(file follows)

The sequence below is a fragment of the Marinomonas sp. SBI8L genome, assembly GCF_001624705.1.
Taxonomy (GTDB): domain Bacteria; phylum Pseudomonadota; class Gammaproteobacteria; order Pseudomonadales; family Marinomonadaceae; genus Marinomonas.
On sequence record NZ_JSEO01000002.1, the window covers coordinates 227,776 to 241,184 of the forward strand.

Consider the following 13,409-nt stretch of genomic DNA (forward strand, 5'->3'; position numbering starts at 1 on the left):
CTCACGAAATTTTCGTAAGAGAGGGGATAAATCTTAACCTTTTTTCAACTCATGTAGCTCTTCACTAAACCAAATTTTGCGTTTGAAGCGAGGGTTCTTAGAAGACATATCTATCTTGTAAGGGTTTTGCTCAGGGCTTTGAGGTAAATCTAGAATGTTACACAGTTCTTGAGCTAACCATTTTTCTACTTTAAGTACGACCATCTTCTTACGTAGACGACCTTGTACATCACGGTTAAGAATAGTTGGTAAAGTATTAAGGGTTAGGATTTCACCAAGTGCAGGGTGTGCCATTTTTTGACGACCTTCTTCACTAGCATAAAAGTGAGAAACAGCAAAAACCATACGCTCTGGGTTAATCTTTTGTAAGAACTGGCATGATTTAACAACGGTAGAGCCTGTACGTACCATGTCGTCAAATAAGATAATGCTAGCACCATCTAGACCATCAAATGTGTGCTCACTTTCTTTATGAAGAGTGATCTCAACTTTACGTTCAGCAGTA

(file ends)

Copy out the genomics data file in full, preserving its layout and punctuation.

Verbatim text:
The sequence below is a fragment of the Marinomonas sp. SBI8L genome, assembly GCF_001624705.1.
Taxonomy (GTDB): domain Bacteria; phylum Pseudomonadota; class Gammaproteobacteria; order Pseudomonadales; family Marinomonadaceae; genus Marinomonas.
On sequence record NZ_JSEO01000002.1, the window covers coordinates 227,776 to 241,184 of the forward strand.

Consider the following 13,409-nt stretch of genomic DNA (forward strand, 5'->3'; position numbering starts at 1 on the left):
CTCACGAAATTTTCGTAAGAGAGGGGATAAATCTTAACCTTTTTTCAACTCATGTAGCTCTTCACTAAACCAAATTTTGCGTTTGAAGCGAGGGTTCTTAGAAGACATATCTATCTTGTAAGGGTTTTGCTCAGGGCTTTGAGGTAAATCTAGAATGTTACACAGTTCTTGAGCTAACCATTTTTCTACTTTAAGTACGACCATCTTCTTACGTAGACGACCTTGTACATCACGGTTAAGAATAGTTGGTAAAGTATTAAGGGTTAGGATTTCACCAAGTGCAGGGTGTGCCATTTTTTGACGACCTTCTTCACTAGCATAAAAGTGAGAAACAGCAAAAACCATACGCTCTGGGTTAATCTTTTGTAAGAACTGGCATGATTTAACAACGGTAGAGCCTGTACGTACCATGTCGTCAAATAAGATAATGCTAGCACCATCTAGACCATCAAATGTGTGCTCACTTTCTTTATGAAGAGTGATCTCAACTTTACGTTCAGCAGTA